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I was translating the sentence: “Which I think is balanced” into French and I got as far as:

… que je crois

When I realized I thought I wasn't sure whether I should at a “qui” or not (or even “que c'est”). Logically I should add “qui” but I wasn't sure.

Which is correct:

… que je crois qui est équilbré
… que je crois que c'est équilibré
… que je crois est équlibré

Or are none of the above a good translation?

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3 Answers 3

What you propose doesn't seem correct. I'd use

Voici une solution que je crois être équilibrée.

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2  
Or “qui est equilibrée, je crois”, which is somehow a (less often used) equivalent of the ad-hoc insertion of “I think” in the middle of a clause in English. In French it is added at the end, as an incise (interpolated clause) within commas, or long dashes. –  Stéphane Gimenez May 10 '13 at 19:07
1  
@StéphaneGimenez, you should give your answer. It's the closest translation, especially if you move the interpolated clause just after the qui as in "... qui, je crois, est équilibrée". I think the I think is also an interpolated clause, not a case where that is omitted. –  Un francophone May 10 '13 at 19:29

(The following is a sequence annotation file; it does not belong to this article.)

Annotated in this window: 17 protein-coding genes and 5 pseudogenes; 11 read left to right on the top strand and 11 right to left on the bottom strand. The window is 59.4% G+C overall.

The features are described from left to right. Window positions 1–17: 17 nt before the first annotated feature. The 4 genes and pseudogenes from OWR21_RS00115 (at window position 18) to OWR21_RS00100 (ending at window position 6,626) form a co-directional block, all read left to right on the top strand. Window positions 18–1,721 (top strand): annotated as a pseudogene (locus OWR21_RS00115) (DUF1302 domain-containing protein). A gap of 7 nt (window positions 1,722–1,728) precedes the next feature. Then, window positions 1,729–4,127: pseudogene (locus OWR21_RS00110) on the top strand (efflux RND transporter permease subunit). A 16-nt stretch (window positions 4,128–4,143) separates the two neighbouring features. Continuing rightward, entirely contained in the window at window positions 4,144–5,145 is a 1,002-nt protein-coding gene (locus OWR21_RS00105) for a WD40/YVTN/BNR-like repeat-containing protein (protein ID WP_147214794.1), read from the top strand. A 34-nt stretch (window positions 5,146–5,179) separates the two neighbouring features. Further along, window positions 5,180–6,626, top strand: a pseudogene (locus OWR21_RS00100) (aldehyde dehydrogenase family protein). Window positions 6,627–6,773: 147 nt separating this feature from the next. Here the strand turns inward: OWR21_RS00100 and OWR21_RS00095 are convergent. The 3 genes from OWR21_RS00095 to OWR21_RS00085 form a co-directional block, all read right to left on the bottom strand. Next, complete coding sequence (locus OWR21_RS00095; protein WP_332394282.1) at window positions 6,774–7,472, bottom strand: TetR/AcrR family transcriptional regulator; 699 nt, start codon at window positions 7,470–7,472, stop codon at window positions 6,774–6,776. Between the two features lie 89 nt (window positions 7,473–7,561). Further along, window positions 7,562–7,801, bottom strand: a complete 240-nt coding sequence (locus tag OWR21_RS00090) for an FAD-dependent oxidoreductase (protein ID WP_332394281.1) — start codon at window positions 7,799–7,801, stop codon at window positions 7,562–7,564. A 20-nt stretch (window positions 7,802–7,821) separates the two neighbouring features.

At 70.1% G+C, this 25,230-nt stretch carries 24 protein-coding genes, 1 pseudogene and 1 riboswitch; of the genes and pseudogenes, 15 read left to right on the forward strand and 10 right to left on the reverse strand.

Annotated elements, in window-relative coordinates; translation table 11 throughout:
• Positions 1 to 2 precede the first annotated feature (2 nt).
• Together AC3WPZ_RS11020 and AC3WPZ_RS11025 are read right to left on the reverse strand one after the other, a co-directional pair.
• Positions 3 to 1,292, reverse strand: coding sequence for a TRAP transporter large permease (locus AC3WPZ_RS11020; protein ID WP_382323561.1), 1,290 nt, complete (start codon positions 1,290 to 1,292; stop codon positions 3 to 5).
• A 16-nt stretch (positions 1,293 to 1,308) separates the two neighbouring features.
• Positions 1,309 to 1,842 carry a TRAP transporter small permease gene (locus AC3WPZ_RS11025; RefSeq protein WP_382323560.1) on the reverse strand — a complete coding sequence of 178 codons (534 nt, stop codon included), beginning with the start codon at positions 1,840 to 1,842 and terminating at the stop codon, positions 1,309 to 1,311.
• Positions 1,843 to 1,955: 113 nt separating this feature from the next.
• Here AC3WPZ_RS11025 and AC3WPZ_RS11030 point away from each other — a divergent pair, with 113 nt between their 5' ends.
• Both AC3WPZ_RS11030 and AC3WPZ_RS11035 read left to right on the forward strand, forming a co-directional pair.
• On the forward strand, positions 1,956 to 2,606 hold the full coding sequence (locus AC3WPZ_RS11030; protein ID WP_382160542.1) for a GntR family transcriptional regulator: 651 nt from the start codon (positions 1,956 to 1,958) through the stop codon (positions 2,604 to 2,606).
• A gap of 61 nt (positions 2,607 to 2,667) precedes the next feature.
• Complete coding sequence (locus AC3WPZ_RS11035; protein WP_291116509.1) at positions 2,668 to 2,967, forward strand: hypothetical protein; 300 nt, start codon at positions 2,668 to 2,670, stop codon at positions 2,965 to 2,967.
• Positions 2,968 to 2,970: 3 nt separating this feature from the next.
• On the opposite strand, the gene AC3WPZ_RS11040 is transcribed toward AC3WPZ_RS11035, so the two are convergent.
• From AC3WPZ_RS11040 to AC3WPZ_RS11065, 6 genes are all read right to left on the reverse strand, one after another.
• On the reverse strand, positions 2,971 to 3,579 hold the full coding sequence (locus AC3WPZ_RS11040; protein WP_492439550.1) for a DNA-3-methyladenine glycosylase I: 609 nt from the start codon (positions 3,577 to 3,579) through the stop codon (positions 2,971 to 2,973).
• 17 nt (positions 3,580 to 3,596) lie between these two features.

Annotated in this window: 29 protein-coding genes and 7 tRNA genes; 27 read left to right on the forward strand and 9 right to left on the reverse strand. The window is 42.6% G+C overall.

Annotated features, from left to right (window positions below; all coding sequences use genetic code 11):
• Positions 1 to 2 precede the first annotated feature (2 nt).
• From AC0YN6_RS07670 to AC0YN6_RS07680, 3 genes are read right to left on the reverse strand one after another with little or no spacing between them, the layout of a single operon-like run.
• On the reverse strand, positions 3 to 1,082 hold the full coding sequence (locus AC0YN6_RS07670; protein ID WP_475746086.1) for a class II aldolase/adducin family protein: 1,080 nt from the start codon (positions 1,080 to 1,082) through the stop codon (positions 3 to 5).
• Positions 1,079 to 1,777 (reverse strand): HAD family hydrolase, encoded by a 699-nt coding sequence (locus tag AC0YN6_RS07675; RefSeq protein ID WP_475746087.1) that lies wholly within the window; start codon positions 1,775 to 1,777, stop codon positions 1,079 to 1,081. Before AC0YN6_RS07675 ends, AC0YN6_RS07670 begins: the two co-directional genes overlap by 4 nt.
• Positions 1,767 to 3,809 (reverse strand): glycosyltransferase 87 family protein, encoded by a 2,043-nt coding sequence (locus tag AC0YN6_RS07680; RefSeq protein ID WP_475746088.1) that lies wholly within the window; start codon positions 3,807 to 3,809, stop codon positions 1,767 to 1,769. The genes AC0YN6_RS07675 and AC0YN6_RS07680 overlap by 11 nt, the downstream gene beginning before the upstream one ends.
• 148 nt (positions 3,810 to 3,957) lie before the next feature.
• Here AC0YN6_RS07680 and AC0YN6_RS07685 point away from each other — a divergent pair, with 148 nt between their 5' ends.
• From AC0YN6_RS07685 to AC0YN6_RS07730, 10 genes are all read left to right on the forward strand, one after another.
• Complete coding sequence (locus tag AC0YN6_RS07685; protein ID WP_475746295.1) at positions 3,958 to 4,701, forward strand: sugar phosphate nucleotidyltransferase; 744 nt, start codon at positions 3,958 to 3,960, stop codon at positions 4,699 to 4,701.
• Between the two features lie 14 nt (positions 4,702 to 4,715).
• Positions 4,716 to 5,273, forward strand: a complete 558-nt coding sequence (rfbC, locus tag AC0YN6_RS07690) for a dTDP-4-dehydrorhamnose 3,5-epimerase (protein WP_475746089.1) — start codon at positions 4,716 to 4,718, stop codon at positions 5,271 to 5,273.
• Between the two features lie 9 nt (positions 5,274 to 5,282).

Yes it is also an interpolated clause, but commas are optional :-) –  Stéphane Gimenez May 10 '13 at 19:33

Your sentence contains a single relative clause, with one embedded interpolated clause. The most formal way of writing it is:

Which, I think, is balanced.

Which directly translates into French as:

qui, je crois, est équilibré.

The commas are less often dropped in French (it might happen if the nesting is too high), and it can as well be found at the end of the clause : qui est équilibré, je crois (or je pense).

Notice the small letter in the translation, because a relative sentence on its own isn't standard in French. One would repeat the last noun or use a leading pronoun such as ce to refer to a full clause.

Last, Un francophone's suggestion:

que je crois (être) équilibré.

can also, in some cases, be a perfectly fine translation, as it is much more common in French, compared to its English grammatical equivalent: “which I think (to be) balanced”.

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Now I know how painful it is to write a full answer with a phone :-) –  Stéphane Gimenez May 10 '13 at 20:11

None of your propositions sounds correct, but they are several alternatives: using qui and adding “je crois” as an incise, either at the end or in the middle of the sentence

… qui, je crois, est équilibrée

or

… qui est équilibrée, je crois

or using dont

… dont je crois qu'elle est équilibrée

though it sounds a bit awkward with croire, however, with the equivalent (here) penser, it would yield

… dont je pense qu'elle est équilibrée

which is how I would say it.

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Pas certain que l'utilisation de dont soit à retenir pour un non francophone, avec en plus un problème de compréhension de l'accord d'équilibré. En plus difficile à placer, à moins que les ... représentent une phrase à périodes, . . . ou pour compléter un alexandrin. –  cl-r May 13 '13 at 13:34

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